Then & Now: Wood’s winding road leads him to Louisiana
Editor’s Note: The following story appeared in the Aug. 16 issue of the Northwest Arkansas Business Journal. “Then & Now” is a profile of a past member of the Business Journal’s Forty Under 40 class.
On Oct. 23 last year, Louisiana Tech University introduced Dr. Eric Wood as vice president and athletics director. He is the first AD in the university’s history to also have the vice president title.
It’s been an eventful 10 months for Wood. He’s been getting used to a new job — and all that entails — while leading the athletics department through a pretty impactful time. Generational issues like a global pandemic, social justice conversations, new NCAA policies for athletes’ name, image and likeness (NIL) and conference realignment have been front and center.
“Sometimes, I ask my mentors why they encouraged me to become an AD during a pandemic,” he said. “I joke about the timing [because of] COVID and social justice and NIL and those things. But this feels to me like it was the absolute right move at the right time.”
Wood, 44, is in charge of a college athletic department’s day-to-day operations for the first time, but he has nearly 25 years of experience behind him. A native of the Bronx, Wood worked at the University of Arkansas in Fayetteville from 2009 to 2016. The university promoted him in 2011 from assistant AD to associate AD for student-athlete services, tasked with overseeing the Office of Student-Athlete Success. The office’s primary responsibility is to empower student-athletes with guidance, resources and support, developing them academically and personally.
Before arriving in Fayetteville, Wood cultivated his passion for mentoring by working in various roles with the Atlantic Coast Conference and the athletic departments of Wake Forest University and the University of New Haven. He also served as a graduate assistant at the NCAA national office in Indianapolis and Clemson University early in his career.
The Northwest Arkansas Business Journal named Wood to its 2015 Forty Under 40 class. Less than a year later, he accepted a job offer to be the new senior associate AD for academic services at the University of Central Florida in Orlando. He earned a promotion after one year to become deputy AD for competitive excellence.
At Louisiana Tech, Wood oversees a department with an annual operating budget of about $24 million that supports 16 sports and 350 athletes. Wood centers his philosophy and leadership style on three principles — culture, class and competitive excellence.
“The people here, our fans and constituents, they have heard that from me at every town hall meeting, on social media; every chance I have to get in front of people,” Wood joked. “Hopefully, I sound like a broken record, but more importantly, I hope they see it play out, and it’s not just words.”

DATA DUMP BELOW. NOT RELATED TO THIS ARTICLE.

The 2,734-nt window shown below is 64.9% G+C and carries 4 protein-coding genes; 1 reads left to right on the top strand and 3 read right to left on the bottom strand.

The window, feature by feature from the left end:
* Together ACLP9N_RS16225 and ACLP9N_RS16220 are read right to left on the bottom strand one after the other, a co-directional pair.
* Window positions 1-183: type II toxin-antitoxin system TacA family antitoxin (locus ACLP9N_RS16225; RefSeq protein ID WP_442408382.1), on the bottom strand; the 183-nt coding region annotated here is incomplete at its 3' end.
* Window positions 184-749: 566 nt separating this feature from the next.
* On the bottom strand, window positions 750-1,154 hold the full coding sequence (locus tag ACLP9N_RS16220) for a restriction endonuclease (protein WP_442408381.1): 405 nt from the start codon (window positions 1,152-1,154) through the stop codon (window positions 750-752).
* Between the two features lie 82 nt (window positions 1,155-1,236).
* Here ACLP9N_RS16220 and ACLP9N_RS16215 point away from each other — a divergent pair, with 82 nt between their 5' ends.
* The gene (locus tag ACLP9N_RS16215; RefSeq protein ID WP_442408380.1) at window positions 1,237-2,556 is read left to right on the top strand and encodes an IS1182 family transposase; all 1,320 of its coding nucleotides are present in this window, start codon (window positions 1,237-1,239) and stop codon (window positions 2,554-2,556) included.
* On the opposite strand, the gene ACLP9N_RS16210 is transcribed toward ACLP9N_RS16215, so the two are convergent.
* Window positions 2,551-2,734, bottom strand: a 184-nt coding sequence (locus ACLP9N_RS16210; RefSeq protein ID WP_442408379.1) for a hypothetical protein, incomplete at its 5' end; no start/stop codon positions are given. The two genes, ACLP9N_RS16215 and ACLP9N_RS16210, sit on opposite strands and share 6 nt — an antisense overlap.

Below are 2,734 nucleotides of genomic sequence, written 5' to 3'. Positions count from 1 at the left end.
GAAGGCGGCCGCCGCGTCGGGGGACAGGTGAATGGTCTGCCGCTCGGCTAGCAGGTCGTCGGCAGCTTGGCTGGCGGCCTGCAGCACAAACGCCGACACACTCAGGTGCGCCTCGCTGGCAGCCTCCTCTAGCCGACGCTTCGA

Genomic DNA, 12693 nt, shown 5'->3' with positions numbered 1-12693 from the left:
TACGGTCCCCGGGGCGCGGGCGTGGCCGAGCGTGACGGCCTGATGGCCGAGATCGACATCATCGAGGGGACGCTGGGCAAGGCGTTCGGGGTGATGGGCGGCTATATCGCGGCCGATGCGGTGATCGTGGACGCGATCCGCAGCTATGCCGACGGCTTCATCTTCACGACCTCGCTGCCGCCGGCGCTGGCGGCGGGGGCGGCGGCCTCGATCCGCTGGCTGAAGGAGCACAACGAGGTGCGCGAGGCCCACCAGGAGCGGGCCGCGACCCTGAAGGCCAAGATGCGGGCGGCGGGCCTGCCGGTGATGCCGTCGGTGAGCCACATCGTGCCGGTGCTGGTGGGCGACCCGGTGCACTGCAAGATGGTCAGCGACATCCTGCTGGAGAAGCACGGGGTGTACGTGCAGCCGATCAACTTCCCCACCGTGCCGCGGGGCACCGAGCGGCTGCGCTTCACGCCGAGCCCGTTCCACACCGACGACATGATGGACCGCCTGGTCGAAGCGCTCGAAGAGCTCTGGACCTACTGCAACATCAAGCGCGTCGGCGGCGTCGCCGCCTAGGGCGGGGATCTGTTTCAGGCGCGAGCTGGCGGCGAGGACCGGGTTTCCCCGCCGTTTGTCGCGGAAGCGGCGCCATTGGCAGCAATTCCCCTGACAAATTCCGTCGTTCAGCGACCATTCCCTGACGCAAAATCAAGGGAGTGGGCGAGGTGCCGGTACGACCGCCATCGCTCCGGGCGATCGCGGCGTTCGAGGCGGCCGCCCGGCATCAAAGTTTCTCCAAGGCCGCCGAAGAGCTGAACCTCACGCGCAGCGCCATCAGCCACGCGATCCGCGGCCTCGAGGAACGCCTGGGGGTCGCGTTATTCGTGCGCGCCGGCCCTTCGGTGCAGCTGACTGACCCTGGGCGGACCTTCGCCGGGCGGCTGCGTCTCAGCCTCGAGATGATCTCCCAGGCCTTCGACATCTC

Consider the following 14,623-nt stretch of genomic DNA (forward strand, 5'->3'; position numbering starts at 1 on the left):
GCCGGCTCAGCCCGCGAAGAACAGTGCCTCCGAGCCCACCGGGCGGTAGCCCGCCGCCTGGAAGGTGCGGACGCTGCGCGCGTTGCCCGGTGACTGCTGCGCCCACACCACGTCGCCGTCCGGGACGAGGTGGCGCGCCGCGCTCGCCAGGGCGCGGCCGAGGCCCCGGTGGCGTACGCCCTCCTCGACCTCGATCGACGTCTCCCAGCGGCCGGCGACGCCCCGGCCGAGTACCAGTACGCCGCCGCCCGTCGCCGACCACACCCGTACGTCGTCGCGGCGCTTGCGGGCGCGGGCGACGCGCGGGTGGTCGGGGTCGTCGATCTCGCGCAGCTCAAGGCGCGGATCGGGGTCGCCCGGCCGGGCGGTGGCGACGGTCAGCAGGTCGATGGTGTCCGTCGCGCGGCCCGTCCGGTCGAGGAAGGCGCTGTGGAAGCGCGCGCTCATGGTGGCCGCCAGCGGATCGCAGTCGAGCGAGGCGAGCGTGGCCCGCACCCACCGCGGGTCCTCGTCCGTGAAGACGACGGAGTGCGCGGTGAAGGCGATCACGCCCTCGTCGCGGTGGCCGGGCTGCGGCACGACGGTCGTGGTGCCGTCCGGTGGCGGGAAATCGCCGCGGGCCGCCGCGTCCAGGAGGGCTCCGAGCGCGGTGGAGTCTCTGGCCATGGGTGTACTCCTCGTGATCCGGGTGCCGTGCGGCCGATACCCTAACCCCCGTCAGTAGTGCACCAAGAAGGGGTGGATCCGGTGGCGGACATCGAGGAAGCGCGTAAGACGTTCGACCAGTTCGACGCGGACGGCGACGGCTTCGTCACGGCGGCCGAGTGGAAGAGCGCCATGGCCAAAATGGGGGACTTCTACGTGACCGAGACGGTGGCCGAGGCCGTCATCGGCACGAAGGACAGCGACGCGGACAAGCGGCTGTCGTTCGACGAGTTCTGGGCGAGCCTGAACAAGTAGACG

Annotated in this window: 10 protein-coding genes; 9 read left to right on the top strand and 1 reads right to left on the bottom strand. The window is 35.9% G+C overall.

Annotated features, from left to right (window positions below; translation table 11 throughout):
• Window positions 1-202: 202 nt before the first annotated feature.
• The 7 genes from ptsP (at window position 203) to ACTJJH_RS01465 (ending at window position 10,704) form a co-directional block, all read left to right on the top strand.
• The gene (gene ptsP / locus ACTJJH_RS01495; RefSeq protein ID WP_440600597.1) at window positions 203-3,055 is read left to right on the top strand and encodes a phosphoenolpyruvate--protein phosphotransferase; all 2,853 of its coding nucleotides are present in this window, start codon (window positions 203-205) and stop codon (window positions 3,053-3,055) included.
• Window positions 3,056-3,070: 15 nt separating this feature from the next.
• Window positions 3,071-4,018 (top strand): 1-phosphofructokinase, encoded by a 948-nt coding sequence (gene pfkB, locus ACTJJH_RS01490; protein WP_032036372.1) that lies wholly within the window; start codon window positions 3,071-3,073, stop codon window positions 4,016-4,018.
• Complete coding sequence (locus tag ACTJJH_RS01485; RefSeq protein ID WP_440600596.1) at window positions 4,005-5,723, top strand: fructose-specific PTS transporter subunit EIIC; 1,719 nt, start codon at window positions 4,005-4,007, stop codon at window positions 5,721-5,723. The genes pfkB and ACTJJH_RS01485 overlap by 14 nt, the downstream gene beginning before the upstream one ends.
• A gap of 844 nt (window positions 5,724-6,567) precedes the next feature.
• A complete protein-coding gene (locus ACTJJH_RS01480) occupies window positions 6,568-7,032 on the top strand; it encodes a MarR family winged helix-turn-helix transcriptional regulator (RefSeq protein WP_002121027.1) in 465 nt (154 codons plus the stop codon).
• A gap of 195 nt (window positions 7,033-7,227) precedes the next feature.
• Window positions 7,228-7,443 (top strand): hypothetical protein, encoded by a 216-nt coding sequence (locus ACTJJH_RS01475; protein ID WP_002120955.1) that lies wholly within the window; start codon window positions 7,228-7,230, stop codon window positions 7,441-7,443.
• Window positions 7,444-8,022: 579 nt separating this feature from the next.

Wood envisions Louisiana Tech competing nationally in everything that has a score or a ranking. That includes academics.
As for athletics?
“We should be able to compete for top 25 rankings in our programs,” Wood said. “That’s because of the recruiting and the coaches my predecessor [Tommy McClelland] hired. That is the goal. We do that with fewer resources, but I love the challenge. We have the DNA here to do it. We’re in a talent-rich state and have good people running our programs.”
Regarding the NIL debate in college athletics — which gives athletes new protections and opportunities to make money by selling their name, image and likeness rights — Wood said, for the most part, the pros outweigh the cons.
“Every other college student can do that and not be penalized,” he said. “I don’t spend much time on the negatives. I try to invest my time in preparing our students and our coaches and staff not to fall behind.”
Wood said he follows the Razorbacks every day. He and his wife Celia have four children under the age of 10. Three of them were born during the seven years they lived in Fayetteville.
“Those [years] were some of the greatest times in our lives,” he said.
Wood, who has a master’s degree in counseling and guidance services from Clemson, earned his doctorate of education in sports management from the UA in December 2016.
Last summer, Wood’s alma mater — Sacred Heart University — picked him to join its board of trustees. This summer, the NCAA appointed Wood a member of the Division I Football Oversight Committee. His tenure begins immediately and will run through June of 2022. He will serve as the Conference USA representative on the committee, taking over for former Marshall AD Mike Hamrick.